Naturally, the E1 is loaded with EVGA’s most high-end components, including several from its Kingpin line. Kingpin is EVGA’s brand for flagship products designed for extreme overclocking. But starting with the chassis, it’s a 100 percent 3k plain weave carbon fiber, which means there are 3,000 filaments of carbon fiber per “tow,” which is the name for the fiber with all the strands twisted together. This allows the frame to be both extremely light, coming in at just 2.76lbs, while also being very strong. EVGA claims it’s the lightest chassis in its class, by volume. The motherboard is hung from the chassis using steel cables, which is a design the company calls “independent suspension,” which it says is patent pending.
At the heart of the system is the company’s soon-to-be-released Z690 Dark Kingpin motherboard, which is its flagship board for Intel’s latest Alder Lake CPUs. It’s designed for overclocking, and includes a 21-phase VRM as well as a 10-layer PCB, as well as every bell and whistle you’d expect on such a board, including dual 2.5Gb/s Intel NICs. EVGA isn’t saying which CPU it is using, but it’s a safe bet it will be an overclocked Core i9-12900K.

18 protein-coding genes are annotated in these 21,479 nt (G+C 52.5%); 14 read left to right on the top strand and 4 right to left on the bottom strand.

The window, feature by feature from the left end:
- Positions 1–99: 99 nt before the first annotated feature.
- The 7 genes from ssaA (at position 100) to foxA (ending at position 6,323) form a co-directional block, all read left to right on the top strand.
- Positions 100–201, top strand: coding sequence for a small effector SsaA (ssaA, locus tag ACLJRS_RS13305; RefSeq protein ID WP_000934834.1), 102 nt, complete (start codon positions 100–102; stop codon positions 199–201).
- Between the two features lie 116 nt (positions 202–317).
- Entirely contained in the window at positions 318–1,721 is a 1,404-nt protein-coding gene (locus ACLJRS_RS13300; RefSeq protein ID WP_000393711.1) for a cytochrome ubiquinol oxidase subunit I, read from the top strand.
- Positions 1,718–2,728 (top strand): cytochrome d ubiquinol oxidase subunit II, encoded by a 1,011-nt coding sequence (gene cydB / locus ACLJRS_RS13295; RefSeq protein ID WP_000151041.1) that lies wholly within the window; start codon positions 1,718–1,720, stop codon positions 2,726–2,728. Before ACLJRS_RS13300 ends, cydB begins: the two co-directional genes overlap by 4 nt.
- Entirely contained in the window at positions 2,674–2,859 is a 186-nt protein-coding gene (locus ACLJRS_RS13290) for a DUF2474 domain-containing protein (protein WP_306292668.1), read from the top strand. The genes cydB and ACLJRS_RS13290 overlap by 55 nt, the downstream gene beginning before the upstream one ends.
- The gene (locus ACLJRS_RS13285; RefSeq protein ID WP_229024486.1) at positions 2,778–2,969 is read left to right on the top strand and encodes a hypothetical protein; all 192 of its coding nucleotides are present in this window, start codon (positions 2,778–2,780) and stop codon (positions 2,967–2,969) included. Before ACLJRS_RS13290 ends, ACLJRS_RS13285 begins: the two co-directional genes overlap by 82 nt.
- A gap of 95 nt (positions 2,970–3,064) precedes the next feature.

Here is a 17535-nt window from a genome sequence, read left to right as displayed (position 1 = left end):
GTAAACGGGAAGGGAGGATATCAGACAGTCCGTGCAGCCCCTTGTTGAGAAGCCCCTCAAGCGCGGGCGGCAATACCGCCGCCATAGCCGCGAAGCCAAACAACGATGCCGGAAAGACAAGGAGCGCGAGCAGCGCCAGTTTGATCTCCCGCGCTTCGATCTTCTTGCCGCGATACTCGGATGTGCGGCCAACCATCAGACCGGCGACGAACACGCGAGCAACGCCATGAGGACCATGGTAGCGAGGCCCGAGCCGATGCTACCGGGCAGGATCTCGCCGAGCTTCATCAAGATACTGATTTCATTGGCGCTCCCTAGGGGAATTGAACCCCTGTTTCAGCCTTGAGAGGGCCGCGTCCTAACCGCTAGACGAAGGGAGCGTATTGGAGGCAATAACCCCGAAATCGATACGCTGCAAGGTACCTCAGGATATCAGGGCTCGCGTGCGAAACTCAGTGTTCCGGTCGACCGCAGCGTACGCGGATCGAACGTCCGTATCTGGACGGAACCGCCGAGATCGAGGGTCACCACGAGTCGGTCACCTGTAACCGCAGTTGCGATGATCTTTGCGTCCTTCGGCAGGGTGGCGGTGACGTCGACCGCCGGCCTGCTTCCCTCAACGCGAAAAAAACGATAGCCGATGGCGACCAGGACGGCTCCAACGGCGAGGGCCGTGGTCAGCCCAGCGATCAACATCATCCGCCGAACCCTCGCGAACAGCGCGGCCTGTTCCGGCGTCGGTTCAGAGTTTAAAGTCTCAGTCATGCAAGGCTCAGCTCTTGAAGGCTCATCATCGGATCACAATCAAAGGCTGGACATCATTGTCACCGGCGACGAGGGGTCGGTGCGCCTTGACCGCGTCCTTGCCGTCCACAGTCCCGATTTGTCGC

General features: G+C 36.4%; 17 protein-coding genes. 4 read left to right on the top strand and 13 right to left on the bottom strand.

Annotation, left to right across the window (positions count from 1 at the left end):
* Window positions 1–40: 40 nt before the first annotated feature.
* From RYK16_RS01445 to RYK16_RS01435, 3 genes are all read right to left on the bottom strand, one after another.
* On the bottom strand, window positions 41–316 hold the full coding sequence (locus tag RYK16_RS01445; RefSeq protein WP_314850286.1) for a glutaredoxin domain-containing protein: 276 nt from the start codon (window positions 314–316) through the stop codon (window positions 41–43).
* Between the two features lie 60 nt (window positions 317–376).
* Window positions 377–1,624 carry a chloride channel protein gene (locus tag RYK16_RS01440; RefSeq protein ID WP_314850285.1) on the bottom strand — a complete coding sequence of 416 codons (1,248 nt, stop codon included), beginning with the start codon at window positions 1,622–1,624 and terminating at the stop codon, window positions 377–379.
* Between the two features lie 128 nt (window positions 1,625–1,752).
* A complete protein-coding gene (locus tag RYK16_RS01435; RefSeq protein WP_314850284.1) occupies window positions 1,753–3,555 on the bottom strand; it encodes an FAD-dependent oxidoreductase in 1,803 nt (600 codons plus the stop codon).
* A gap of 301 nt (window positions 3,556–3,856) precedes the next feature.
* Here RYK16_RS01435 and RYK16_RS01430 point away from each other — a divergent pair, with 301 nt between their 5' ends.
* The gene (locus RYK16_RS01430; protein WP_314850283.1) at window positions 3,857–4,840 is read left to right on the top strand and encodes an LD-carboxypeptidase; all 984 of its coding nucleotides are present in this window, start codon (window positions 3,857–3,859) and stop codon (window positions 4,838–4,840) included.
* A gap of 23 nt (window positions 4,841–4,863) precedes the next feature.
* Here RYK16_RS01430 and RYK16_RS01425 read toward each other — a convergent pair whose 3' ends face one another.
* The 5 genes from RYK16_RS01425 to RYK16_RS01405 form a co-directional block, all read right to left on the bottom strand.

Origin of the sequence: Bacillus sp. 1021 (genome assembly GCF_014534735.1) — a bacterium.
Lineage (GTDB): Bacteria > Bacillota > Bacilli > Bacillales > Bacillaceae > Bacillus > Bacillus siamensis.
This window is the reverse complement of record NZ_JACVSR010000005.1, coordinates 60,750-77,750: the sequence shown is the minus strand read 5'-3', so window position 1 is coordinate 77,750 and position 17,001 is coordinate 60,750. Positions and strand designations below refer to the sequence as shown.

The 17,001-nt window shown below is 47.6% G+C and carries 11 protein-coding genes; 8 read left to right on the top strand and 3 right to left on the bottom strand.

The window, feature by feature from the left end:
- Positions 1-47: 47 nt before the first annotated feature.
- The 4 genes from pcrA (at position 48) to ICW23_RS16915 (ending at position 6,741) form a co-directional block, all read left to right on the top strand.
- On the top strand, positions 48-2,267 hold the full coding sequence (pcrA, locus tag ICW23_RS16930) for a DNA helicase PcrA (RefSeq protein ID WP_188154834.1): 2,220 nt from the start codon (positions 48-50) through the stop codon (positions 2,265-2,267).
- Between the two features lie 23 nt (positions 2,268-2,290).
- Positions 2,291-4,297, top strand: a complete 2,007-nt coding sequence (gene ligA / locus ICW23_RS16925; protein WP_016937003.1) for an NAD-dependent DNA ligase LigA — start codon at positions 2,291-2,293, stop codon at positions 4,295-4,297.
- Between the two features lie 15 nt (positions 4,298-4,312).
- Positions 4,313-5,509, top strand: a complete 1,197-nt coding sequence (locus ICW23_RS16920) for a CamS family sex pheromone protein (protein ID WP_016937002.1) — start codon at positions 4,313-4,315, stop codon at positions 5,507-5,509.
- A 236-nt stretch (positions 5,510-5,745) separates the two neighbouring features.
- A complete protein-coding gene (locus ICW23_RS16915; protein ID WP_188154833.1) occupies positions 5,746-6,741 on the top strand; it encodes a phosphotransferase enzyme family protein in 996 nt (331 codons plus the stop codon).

Bolted to the board is the also elusive Kingpin GPU, which isn’t identified but will probably be an RTX 3090 Ti, and it features a hybrid design like previous Kingpin GPUs. That means it’ll be connected to the system’s 7th gen closed-loop liquid cooling system, which is comprised of dual 360mm radiators — one in the front of the chassis, and one on top. The water block on top of the CPU features an LCD that displays temperatures for the CPU and coolant, as well as fan and pump speeds. What’s really interesting is the cooling system appears to be connected to a row of analog gauges that sit at the bottom of the chassis, just above the I/O ports.
Powering the whole thing is an EVGA 1600W Titanium power supply with “limited” 3K carbon fiber finish, so it’s likely exclusive to this PC and won’t be available for purchase separately. Rounding out the whole package is a carbon fiber keychain, which looks like just a simple fob to us, and begs the question: why don’t you need a key to start the PC?!
Since the E1 is a concept, and the video posted above looks like it’s generated from 3D renders, there’s no telling how close a system like this to reality. EVGA included photos of the carbon fiber frame that look 100 percent authentic, as opposed to renders, so perhaps it has a prototype ready and is fine-tuning its performance. Either way, just a single component in this system is going to be at the very high end of the pricing stratosphere, so when you combine the motherboard, CPU, cooling, PSU, PSU, chassis, and the rest, you’re probably somewhere in the $5,000 ball park, but don’t quote us on that. There’s no word on availability either, but since the motherboard and GPU aren’t even available yet, it’ll probably be a few months from now.